Google “World Nomad Games” and one of the first images to appear is of Kyrgyz contortionist Chynara Madinkulova firing an arrow with her feet while doing a handstand on crutches.
The picture, by a Russian photographer at the 2016 edition of the games, went viral in the days after the stunt.
“Men just declared truce in the gender wars,” tweeted a business professor at Arizona State University, in a typical response to the photo.
For cash-poor Kyrgyzstan, this was precisely the kind of eye-catching PR that helps justify the tens of millions of dollars poured into hosting the biennial event since 2014.
“I was so nervous,” Madinkulova, now 18, recalled to Eurasianet this week at a training camp by Lake Issyk-Kul’s azure, mountain-ringed waters.
On September 5, Madinkulova successfully repeated the trick historians say ancient Scythian warriors used to intimidate their enemies, along with fellow archer Aida Akmatova.
A crowd including hundreds of foreign tourists immediately burst into thunderous applause.
“I feel so much pride for my country here. The World Nomad Games allow us to show Kyrgyzstan to the whole world,” enthused Madinkulova, who received around $150 in local currency for participating.
Organizers say the event sold 6,000 tickets this year and drew over 2,000 athletes from more than 70 countries. They participated in dozens of traditional Turkic pastimes, ranging from horseback wrestling to strategy games.
With the third round of the games now coming to a close, Kyrgyzstan is preparing to turn the event over to another Turkic nation. Earlier this week, Turkish President Recep Tayyip Erdogan pledged his country would play host in 2020.
Erdogan attended the September 2 opening ceremony in Cholpon-Ata, along with Hungarian premier Viktor Orban and the leaders of Azerbaijan, Kazakhstan and Uzbekistan. The games coincided with a summit of the largely symbolic Turkic Council.
Madinkulova – whose talents are more regularly confined to Kyrgyzstan’s neglected state circus – welcomes Ankara’s decision to host the next Nomad Games.
“I’m not sad [that the games are leaving Kyrgyzstan]. I think it is wonderful other countries have taken an interest in our games,” she said, adding that she hopes to participate in Turkey.
Turkic friends, Turkic foes
The togetherness of Turkic peoples is a theme close to Erdogan’s heart, even if it has not always translated into meaningful foreign policy wins in Central Asia.
A Turkish diplomat attending the games told Eurasianet that his country would aim to “expand on what has already been achieved” by Kyrgyzstan.
If Turkic brotherhood is a key theme of the World Nomad Games – countries without Turkic links tend to send only token delegations – fraternalism takes a back seat in the more aggressive competitions.
In kok boru, a physical game often likened to polo but played with a goat’s carcass instead of a ball (and known elsewhere as buzkashi), the superpowers are Kyrgyzstan and Kazakhstan – and their rivalry is intense.
Kazakh player Akon Nizhen told Eurasianet ahead of the tournament that avenging a demoralizing 15-3 loss to Kyrgyzstan in the 2016 final that saw a Kazakh player suffer a fractured skull was “important for the pride of our country.”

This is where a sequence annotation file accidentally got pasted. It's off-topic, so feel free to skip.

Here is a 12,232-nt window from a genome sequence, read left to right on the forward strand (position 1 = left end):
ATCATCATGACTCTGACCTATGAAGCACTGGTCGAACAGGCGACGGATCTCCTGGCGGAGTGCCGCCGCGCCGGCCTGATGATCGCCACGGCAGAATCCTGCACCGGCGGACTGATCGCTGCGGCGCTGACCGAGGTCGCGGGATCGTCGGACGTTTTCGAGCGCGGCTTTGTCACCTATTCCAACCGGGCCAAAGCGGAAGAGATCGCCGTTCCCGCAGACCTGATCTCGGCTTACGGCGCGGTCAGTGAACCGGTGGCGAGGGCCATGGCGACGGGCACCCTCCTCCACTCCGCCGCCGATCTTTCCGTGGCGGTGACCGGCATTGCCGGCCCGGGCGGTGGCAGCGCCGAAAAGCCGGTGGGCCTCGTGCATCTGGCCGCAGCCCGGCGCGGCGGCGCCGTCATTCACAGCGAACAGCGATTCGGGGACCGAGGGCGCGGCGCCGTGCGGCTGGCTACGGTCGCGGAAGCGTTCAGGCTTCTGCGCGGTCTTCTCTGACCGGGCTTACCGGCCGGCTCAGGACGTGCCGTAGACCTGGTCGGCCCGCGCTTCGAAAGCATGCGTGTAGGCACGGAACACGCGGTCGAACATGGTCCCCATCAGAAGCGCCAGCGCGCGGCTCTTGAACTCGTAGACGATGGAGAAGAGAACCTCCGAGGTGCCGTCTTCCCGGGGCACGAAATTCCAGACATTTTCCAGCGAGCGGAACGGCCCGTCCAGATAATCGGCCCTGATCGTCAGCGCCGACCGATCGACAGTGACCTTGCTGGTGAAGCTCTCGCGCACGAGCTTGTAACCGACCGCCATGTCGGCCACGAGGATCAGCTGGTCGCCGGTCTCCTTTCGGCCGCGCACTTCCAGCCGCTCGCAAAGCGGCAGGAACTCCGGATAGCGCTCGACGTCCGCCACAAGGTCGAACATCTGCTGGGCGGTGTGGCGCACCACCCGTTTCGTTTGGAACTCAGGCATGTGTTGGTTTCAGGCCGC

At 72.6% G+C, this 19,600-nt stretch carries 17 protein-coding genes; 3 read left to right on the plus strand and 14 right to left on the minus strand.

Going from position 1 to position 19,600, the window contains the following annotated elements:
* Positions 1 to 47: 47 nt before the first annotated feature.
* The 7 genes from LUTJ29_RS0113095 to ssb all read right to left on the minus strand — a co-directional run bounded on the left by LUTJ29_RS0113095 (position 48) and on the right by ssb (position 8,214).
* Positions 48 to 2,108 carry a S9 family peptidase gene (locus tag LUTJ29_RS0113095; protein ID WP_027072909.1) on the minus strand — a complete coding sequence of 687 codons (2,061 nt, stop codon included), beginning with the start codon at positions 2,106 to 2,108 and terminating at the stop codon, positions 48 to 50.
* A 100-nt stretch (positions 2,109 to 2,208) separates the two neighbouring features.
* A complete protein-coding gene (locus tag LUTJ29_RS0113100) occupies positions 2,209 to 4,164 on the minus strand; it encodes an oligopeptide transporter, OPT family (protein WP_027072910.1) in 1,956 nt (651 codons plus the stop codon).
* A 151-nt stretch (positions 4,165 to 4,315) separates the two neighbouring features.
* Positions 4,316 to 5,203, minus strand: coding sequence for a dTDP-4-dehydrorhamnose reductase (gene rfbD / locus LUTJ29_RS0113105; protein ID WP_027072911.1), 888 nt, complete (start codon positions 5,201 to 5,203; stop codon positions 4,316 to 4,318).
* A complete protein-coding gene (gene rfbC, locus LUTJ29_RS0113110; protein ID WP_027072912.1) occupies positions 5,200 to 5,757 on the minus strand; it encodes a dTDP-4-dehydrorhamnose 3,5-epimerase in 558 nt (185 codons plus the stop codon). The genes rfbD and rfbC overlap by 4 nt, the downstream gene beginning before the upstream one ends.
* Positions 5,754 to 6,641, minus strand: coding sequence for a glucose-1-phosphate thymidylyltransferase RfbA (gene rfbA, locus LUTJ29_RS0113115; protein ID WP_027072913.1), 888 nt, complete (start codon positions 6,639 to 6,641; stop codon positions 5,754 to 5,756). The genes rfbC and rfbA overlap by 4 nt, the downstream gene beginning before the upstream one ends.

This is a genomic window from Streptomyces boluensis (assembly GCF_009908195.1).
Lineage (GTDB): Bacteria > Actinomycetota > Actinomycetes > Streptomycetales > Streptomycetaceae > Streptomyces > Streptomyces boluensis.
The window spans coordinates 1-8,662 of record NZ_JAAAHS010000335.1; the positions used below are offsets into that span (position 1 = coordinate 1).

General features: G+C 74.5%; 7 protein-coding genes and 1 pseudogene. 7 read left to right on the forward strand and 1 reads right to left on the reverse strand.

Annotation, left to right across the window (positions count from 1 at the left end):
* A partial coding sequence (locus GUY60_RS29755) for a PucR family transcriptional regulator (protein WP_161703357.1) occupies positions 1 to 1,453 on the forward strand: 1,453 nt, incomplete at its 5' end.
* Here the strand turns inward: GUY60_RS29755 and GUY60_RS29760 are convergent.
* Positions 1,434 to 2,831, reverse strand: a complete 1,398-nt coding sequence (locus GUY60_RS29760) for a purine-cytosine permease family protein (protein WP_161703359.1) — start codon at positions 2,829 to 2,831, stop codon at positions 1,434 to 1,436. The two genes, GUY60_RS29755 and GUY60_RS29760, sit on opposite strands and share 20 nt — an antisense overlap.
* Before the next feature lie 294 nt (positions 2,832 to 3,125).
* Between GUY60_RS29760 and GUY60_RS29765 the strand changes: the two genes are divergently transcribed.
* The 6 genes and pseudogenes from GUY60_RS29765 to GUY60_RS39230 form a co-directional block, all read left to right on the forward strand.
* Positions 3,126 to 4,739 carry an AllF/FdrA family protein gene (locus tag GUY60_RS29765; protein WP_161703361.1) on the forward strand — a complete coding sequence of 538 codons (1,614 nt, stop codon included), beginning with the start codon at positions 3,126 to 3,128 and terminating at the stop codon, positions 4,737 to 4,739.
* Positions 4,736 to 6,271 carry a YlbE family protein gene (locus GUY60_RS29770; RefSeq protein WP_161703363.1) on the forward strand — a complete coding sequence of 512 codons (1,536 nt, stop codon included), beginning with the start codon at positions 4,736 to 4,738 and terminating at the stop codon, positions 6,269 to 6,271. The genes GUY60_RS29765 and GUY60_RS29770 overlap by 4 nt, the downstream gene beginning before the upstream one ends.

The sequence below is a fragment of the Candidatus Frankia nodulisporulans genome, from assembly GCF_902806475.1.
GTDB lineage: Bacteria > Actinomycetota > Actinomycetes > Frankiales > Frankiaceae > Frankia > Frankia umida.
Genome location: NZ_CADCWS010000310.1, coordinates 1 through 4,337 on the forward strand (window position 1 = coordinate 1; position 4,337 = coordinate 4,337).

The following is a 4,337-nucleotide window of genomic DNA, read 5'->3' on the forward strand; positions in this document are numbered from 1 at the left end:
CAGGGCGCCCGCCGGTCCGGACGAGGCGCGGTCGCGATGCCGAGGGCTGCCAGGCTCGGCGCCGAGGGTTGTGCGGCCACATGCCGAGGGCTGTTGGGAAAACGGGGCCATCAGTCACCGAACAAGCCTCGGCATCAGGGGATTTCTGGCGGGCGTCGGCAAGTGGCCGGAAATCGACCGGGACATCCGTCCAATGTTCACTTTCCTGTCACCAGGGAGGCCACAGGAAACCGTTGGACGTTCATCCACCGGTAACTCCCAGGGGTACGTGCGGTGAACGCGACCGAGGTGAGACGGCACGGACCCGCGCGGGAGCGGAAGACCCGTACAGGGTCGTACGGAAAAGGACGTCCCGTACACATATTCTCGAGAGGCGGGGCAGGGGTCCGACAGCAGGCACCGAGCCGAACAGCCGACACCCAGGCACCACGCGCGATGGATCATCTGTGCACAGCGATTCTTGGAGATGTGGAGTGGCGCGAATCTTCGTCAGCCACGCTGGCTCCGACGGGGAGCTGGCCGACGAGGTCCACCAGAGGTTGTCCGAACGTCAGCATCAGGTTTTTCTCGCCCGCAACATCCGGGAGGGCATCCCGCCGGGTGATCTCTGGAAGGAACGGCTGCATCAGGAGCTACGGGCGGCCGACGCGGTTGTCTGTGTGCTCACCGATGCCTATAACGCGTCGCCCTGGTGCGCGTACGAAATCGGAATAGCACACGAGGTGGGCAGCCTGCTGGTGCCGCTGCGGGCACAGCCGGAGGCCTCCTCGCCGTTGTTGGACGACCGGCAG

A bilateral spat that briefly threatened to spiral out of control last year added extra spice to a hotly anticipated clash.
But the two never met. Kazakhstan crashed out of the tournament at the semi-final stage against Uzbekistan, having skipped the first game against a team from Russia’s Krasnoyarsk region comprised wholly of Kyrgyz migrants.
Justifying the no-show, the Kazakhs complained bitterly that the Kyrgyz organizers had failed to find them horses on time.
Elsewhere in the same tournament, a goodwill team of cowboys sent by the United States bowed out at the first hurdle again, albeit with fewer injuries than in 2014.
A horseman from the Afghan team, who claimed to have served under the late warlord-cum-defense-minister Mohammed Fahim, told Eurasianet that he was disappointed his country had not had a chance to face off against the U.S.
“We had been hoping to play the Americans,” he said with a smile.
Farewell, but not goodbye?
Key to the debate over the economic logic of keeping the games in Kyrgyzstan has been their potential to boost tourism revenues, which are difficult to calculate.
Using figures from 2016, local news outlet Kaktus Media estimated that the government spent $500 for every foreign tourist that attended the games and up to $750 if road repairs were taken into account.
Of the tourists that spoke to Eurasianet, some – like a Dutch couple touring the country in a classic Russian mini-van – were squeezing the event into pre-planned trips.
Others had come specially for the event, like Australian Brenton Earl, who was attracted to photos from the 2016 Games.
“I thought that it looked like a beautiful place to be with a bunch of weird sports I don’t know the rules for,” Earl told Eurasianet.
Speaking at the Turkic Council meeting on September 3, Kyrgyz President Sooronbai Jeenbekov implored his counterparts to support the games’ future amid competition from “alternatives.”
One media outlet suggested he may have been referencing Kazakh plans to hold its own “ethno games” in 2021.
If this third Kyrgyz Nomad Games lacked anything compared with the last edition, it was the dubious presence of Hollywood actor Steven Seagal.
Seagal was an honored guest for the 2016 Games, where he even donned medieval dress.
Nicholas Muller is an American photojournalist and writer covering the post-Soviet space. Chris Rickleton is a journalist based in Almaty.
Chris Rickleton is a journalist based in Almaty.